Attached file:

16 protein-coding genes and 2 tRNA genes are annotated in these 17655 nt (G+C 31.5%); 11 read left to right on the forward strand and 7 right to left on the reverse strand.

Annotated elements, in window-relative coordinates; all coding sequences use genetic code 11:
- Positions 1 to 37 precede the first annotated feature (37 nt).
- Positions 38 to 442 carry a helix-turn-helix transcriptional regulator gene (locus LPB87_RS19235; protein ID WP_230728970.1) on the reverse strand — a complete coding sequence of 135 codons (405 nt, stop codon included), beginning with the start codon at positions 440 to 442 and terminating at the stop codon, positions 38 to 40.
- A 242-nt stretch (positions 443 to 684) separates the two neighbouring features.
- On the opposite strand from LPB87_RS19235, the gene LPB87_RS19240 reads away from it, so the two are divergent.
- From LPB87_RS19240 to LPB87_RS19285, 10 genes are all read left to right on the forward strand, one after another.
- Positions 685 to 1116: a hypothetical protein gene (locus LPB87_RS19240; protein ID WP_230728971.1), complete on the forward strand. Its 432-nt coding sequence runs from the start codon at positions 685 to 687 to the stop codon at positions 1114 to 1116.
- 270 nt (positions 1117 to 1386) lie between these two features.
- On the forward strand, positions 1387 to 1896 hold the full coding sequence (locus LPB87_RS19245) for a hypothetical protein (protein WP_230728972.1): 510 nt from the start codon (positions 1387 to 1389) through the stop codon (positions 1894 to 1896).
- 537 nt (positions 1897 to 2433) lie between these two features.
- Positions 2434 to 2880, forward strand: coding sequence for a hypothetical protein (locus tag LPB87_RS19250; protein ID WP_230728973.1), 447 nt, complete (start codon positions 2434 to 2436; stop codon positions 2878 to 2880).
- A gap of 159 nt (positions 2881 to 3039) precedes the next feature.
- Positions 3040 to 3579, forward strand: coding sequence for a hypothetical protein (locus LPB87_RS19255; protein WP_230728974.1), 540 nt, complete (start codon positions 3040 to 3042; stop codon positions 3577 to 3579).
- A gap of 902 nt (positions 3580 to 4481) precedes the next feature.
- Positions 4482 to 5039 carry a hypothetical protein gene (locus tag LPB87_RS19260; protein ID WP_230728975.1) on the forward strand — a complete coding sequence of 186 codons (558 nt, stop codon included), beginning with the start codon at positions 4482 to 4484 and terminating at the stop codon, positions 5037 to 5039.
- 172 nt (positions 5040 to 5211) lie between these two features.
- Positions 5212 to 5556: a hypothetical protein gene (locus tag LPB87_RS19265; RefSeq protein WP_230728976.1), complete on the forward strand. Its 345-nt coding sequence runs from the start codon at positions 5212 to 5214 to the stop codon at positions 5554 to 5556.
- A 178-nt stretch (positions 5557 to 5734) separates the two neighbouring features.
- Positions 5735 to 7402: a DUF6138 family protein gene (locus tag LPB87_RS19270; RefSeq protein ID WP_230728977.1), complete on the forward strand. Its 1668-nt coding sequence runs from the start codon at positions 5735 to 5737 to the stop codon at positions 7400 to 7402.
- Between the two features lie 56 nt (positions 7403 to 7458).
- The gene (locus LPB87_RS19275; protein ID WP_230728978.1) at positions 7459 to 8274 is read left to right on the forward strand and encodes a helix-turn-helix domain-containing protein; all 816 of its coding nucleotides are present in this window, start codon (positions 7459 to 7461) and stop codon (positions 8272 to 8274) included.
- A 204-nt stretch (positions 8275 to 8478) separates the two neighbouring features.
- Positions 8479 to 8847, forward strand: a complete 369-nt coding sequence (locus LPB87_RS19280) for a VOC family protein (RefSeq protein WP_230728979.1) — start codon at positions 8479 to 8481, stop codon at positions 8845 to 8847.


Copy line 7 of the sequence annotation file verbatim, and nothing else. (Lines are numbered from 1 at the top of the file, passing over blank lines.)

- From LPB87_RS19240 to LPB87_RS19285, 10 genes are all read left to right on the forward strand, one after another.